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aloud or out loud?

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aloud or out loud?

Postby Billie » Thu Dec 15, 2005 6:04 am

My friend always corrects me that I shouldn't use aloud, that it isn't right, that I should use out loud. Is it wrong to use aloud?

If it isn't can I get an example to show my friend? She likes to think she is a grammer pro and nitpicks mine all of the time. :?
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Postby Brazilian dude » Thu Dec 15, 2005 9:25 am

Well, I think it's the other way around.

Out loud was once widely decried as an error for aloud, and it is still sometimes described as a colloquialism to be avoided in formal writing. Its first recorded use was in the early 19h century:

Lord Andover in the presence of Lord and Lady Suffolk and speaking out loud - Maria Edgeworth, letter, 1921 (OED Supplement)

Its heyday as an object of criticism came about a hundred years later, when American commentators such as MacCracken & Sandison 1717, Ball 1923, Woolley & Scott 1926, and Krapp 1927 routinely prescribed against it in their books. While its notoriety has dimished, it still survives as a usage topic in composition textbooks for high school and college students and in Garner 1998.

Our abundant written evidence for out loud shows clearly that it is not a colloquialism. We would agree that aloud is more likely in solemn writing (Garner says it is much more frequent), but in general use the two terms are essentially interchangeable:

She read it aloud to my classmates - Russell Baker, Growing Up, 1982

He was reading my words out loud to the entire class - Russell Baker, Growing Up, 982

... being permitted to think aloud with friends and colleagues - Bruce Dearing, CEA Forum, April 1971

... afraid to let themsedlves or others think out loud - Nehemiah Jordan, Themes in Speculative Psychology, 1968

A distinctive and exclusive use of out loud is in the idiom "for crying out loud!". It is also preferred to aloud following the verb laugh:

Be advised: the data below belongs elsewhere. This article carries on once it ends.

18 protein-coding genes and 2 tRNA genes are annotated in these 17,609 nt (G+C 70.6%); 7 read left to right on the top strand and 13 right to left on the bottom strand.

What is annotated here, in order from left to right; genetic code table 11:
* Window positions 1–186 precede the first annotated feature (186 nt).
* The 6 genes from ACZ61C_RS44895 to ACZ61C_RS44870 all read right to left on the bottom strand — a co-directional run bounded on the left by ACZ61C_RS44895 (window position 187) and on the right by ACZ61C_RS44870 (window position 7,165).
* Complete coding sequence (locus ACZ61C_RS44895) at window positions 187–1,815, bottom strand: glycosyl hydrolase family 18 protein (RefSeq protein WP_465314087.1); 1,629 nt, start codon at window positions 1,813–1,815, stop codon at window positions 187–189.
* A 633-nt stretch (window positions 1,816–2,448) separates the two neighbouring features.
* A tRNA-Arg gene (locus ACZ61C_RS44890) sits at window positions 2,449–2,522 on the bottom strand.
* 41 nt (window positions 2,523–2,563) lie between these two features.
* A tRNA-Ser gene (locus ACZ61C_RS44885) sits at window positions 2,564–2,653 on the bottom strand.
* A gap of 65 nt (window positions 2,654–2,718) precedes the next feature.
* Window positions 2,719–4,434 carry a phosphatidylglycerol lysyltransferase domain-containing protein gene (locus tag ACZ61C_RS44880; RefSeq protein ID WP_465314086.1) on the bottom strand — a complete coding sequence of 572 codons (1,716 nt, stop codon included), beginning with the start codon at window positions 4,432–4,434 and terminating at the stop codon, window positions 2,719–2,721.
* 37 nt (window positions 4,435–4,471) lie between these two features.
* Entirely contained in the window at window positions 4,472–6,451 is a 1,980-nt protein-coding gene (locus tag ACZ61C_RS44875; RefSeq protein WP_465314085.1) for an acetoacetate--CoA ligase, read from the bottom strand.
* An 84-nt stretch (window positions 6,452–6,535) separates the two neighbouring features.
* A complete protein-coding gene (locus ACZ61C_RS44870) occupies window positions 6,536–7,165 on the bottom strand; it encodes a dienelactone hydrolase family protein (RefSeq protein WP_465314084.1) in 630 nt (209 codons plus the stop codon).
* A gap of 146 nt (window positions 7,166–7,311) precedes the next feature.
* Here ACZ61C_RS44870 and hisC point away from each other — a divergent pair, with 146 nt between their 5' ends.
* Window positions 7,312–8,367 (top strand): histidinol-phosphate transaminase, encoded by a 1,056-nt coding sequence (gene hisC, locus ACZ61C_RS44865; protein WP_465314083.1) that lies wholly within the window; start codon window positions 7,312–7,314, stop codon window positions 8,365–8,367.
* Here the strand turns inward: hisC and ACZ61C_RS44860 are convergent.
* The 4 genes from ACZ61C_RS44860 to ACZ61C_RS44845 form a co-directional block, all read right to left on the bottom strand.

... Mazeppa makes him laugh out loud - Robert Craft, N. Y. Rev. of Books, 25 Feb. 1971

He laughed out loud - E. L. Doctorow, Loon Lake, 1979


From Merriam-Webster's Concise Dictionary of English Usage

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Postby Billie » Thu Dec 15, 2005 8:22 pm

Thank you Brazilian dude, you've just made my day! :)
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Postby Stargzer » Fri Dec 16, 2005 1:09 am

Oh, for crying out loud; it is allowed! :wink:

The American Heritage Dictionary has entries for both words, although I'm not sure I see a real difference.

aloud

ADVERB: 1. With use of the voice; orally: Read this passage aloud. 2. In a loud tone; loudly: crying aloud for help.



out loud

ADVERB: Loud enough to be audible; aloud: read the poem out loud.


I think there may be a connotation to out loud that makes it a stronger, or louder, manner than aloud, so these words are used in different situations. For instance, one of the definitions of the word out as an adverb is:

10. Without inhibition; boldly: Speak out.



For example, the statement:

She read the book aloud to the class.


is not as strong as the command:

Read it out loud so everyone can hear!
Regards//Larry

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Postby Apoclima » Fri Dec 16, 2005 5:11 am

I think you are right, Larry. "Out loud" definitely sounds stronger than "aloud."

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Postby mamawsandy » Fri Dec 23, 2005 12:10 pm

Oh me! I think I am back in grammar class. Man, you guys are good. I expect to learn something here. Y'all keep this up and I might be able to write my book.
mamawsandy :lol:
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Postby Brazilian dude » Fri Dec 23, 2005 11:23 pm

Will my name show in the credits?

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